On this special edition of Something Else! Reviews’ One Track Mind, Mike Keneally talks about working with — and working without — XTC’s Andy Partridge on the terrific new album Wing Beat Fantastic.
Columbus, Ohio’s fo/mo/deep calls themselves an “Eclectic Groove Oriented – Funky Jazz Collective,” and it’s truth in advertising.
Nervy in its ambitions, thrilling in its sense of influence-smashing alchemy, and memorable for its raw emotional honesty, Adam Gilbert’s A Generation of Forgotten Kings is an exciting find.
One of the recurring themes in my long-running series “Steely Dan Sunday” is that if a guitar player is good enough for Steely Dan, they’re probably good enough for anybody.
By the late 1960s, pop music’s vocabulary had expanded to such a mercurial degree that anything and everything not designed of conventional procedures was seemingly placed under the banner labeled psychedelic.
After years of ups and many more downs, Peter Green — the deposed co-founding member of Fleetwood Mac, one-time British guitar hero, and former member of John Mayall’s Bluebreakers — has rediscovered the curative powers of the blues.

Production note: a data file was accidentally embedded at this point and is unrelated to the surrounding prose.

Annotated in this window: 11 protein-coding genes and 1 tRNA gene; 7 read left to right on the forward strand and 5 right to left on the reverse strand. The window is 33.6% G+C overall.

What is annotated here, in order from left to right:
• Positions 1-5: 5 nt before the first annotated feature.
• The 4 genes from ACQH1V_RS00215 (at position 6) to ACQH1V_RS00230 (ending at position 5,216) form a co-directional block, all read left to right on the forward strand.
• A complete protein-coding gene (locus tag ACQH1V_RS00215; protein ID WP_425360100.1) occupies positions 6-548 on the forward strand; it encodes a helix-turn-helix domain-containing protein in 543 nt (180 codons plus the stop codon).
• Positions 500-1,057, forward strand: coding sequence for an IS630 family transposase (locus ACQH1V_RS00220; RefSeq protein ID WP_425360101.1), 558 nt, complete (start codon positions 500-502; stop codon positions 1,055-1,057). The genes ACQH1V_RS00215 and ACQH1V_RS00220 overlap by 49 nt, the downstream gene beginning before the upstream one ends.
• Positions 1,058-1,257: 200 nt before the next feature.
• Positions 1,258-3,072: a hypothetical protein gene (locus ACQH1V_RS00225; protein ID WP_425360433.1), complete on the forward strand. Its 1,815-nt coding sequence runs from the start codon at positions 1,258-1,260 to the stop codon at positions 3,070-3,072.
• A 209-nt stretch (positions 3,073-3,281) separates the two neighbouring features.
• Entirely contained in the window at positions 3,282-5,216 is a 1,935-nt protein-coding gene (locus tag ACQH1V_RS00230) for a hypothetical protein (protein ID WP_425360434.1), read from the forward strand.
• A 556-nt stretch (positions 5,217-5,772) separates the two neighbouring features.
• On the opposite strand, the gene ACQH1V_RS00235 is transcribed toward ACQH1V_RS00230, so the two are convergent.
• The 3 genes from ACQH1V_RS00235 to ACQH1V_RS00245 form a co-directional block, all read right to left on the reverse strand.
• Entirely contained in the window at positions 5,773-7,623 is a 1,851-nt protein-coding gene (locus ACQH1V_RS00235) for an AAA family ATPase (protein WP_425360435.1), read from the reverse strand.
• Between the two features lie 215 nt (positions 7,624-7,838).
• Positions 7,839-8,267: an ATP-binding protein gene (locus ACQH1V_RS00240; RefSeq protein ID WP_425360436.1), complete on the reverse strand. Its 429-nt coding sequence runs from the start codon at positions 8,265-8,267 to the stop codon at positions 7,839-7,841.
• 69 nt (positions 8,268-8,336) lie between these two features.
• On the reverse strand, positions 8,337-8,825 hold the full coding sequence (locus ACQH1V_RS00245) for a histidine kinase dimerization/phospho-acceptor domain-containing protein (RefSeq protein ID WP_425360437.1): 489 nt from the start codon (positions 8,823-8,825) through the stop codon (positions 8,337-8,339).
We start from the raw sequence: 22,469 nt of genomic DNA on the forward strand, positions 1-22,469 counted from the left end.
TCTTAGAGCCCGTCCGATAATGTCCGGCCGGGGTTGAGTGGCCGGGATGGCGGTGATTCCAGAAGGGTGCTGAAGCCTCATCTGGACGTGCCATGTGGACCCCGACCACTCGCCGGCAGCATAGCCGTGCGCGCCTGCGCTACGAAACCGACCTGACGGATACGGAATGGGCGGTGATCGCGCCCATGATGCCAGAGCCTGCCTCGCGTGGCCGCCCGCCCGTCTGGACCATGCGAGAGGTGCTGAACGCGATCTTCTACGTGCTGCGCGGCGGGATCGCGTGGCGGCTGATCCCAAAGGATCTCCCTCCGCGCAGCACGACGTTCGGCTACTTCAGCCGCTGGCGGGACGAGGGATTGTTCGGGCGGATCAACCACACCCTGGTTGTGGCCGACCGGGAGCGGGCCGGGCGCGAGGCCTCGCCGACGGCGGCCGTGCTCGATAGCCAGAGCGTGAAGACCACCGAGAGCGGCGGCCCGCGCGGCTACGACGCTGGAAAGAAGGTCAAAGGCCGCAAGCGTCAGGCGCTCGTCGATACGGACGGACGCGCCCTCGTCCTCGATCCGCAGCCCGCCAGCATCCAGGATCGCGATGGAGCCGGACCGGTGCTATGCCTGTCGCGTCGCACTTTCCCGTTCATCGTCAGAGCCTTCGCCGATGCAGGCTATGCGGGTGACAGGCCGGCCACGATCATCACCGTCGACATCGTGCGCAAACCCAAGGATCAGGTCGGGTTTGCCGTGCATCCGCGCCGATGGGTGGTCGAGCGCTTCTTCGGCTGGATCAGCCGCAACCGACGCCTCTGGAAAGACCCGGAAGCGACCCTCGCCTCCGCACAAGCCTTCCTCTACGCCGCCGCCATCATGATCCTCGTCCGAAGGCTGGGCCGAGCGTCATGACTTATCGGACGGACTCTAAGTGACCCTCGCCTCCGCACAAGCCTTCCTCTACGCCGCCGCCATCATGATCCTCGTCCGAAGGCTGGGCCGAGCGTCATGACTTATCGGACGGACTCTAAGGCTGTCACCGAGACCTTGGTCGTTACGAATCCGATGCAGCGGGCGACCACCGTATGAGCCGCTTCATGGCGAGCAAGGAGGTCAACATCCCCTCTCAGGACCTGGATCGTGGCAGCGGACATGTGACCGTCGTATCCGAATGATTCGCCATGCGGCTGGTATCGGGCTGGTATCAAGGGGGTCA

When King Crimson reconvened in 1994, the band was made up of the four-piece unit that recorded in the 1980s (guitarists Robert Fripp and Adrian Belew, bassist/Stickist Tony Levin, and drummer Bill Bruford) and a new pair of instrumentalists
There are deeper and more serious songs on Eric Strickland and the B Sides’ new album Honky Tonk ‘Til I Die, but there’s not one that’s more fun.
Allan Holdsworth’s career is perhaps nearly as well known for his brief stays in well-regarded prog and fusion bands as it is for his guitar wizardry. Tony Williams’ Lifetime, UK and even Level 42 all have Holdsworth “one-and-done” studio albums.
King Crimson was the top vote-getter in Something Else! Reviews’ new prog rock-themed Desert Island Discs feature, with Yes just one vote behind.